* * Anonymous Doc

Saturday, June 26, 2010

Someone sent me a Bloomberg article about a proposal to trim the length of intern call times from a maximum of 30 hours to a maximum of 16.

First reaction: Why couldn't this have happened a year ago?

Second reaction: Why only interns and not residents?

Third reaction: Now I know how the attendings feel when they tell us we have it easy, they used to be on call for 60 hours in a row, or do eight straight overnights, or not sleep for a month, or whatever crazy stories they tell us.

Yes, we have it easier than interns used to. We're "limited" to 80 hours a week, and most of the time we do in fact work less than 80 hours a week. We're "limited" to being on for 30 hours in a row, and never have two consecutive overnights (except when we're working only nights, and then we're off during the day). We have at least eight hours off between shifts. It could be worse, and used to be worse.

That doesn't mean it's great, or that it couldn't be better.

I can't decide whether 16 hours is a little bit excessive as far as the limit, or whether the system has simply made me accept that long days are a part of the job. Because 16 hours is a lot, and I shouldn't forget that just because I've been forced to do 27 hours in a row for, I don't know, 30 or 35 days over the course of this past year. I don't want to be someone's patient when they're in hour 27, and I'm not sure I really want to be someone's patient in hour 16 either.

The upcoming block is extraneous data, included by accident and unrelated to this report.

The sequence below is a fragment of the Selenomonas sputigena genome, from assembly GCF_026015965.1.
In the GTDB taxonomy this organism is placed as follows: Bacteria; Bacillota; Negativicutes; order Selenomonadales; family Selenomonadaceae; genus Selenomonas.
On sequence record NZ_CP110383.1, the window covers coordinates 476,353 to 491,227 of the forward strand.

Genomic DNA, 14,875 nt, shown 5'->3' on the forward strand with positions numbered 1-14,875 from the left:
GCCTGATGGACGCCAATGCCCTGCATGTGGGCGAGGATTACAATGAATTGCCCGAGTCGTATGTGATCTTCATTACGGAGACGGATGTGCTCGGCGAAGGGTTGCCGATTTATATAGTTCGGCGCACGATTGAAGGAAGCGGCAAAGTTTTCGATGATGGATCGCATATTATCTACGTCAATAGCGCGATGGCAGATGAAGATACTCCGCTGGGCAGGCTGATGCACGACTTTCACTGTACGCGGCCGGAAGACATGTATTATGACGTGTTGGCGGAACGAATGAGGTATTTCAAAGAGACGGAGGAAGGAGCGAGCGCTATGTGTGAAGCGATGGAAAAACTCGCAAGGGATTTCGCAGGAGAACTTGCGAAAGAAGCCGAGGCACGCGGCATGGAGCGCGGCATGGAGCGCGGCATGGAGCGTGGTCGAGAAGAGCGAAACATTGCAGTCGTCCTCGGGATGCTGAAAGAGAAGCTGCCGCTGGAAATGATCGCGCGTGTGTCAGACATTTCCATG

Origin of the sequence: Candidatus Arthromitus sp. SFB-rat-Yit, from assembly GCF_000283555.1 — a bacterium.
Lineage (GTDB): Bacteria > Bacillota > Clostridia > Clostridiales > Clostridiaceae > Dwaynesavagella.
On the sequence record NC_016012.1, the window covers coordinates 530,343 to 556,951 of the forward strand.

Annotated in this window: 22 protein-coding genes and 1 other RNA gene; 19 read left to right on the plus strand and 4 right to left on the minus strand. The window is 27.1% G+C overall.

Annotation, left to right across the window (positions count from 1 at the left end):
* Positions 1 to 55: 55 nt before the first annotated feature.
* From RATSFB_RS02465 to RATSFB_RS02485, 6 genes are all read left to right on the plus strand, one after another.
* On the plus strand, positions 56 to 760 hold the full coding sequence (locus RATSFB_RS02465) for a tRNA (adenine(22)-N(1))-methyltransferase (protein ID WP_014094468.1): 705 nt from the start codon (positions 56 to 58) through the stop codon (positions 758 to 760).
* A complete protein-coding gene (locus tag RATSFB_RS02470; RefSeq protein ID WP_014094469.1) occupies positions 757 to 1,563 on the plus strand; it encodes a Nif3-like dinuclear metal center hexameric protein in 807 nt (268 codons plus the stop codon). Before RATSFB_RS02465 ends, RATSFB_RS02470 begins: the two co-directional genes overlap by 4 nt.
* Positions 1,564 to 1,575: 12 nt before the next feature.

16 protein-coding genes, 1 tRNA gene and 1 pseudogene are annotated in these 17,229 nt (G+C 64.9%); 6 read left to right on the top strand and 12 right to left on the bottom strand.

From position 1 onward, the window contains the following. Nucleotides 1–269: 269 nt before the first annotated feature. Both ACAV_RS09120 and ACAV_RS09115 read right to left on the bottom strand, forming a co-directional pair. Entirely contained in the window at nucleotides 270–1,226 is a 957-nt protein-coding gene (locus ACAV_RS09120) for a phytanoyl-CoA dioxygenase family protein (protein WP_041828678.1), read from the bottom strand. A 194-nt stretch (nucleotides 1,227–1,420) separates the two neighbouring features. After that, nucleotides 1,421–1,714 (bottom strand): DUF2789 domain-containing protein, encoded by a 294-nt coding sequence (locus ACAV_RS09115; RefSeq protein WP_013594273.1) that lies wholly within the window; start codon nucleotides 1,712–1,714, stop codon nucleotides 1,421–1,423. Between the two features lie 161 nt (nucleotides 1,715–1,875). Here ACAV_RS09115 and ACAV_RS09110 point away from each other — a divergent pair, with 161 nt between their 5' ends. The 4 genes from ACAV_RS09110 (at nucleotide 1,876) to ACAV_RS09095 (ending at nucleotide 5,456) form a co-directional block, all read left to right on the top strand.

So I applaud the new rules, even though, sadly, I won't benefit from them-- unless I'm ever a patient.

On Thursday, July 1, I become a second-year. Mere days until I'm the one in charge (to some extent), I'm the one telling the interns what to do, I'm the one making decisions. Yikes.


  1. I wanted to leave a real comment, but there's just this overwhelming sense of FUCK YEAH, we're second years!!!!

    i think congratulations are in order. here's to anonymous blogging residents on the internets!!

    so instead of writing something in agreement with your post about the complacency of old age, and the private attendings at my hospital who seem stuck in their bullshit old ways, let's celebrate. i'd buy you a drink, but hey, i don't even know who you are. hooray!!

  2. Congrats (a few days early) on making it through the year.

    Frankly, medicine is the one profession where I think crazy training hours have merit. You want the people who can't hack the pressure to be weeded out. You want people who can make important decisions when they're not feeling 100%.

    There are plenty of scientific fields to enter if you don't want the responsibility of treating patients. But it seems to me that if you're going to treat patients, part of the training has to be treating patients when *you* are in a suboptimal state.

    At least, this is my take on it. I guess it feels like hazing when you're going through it though.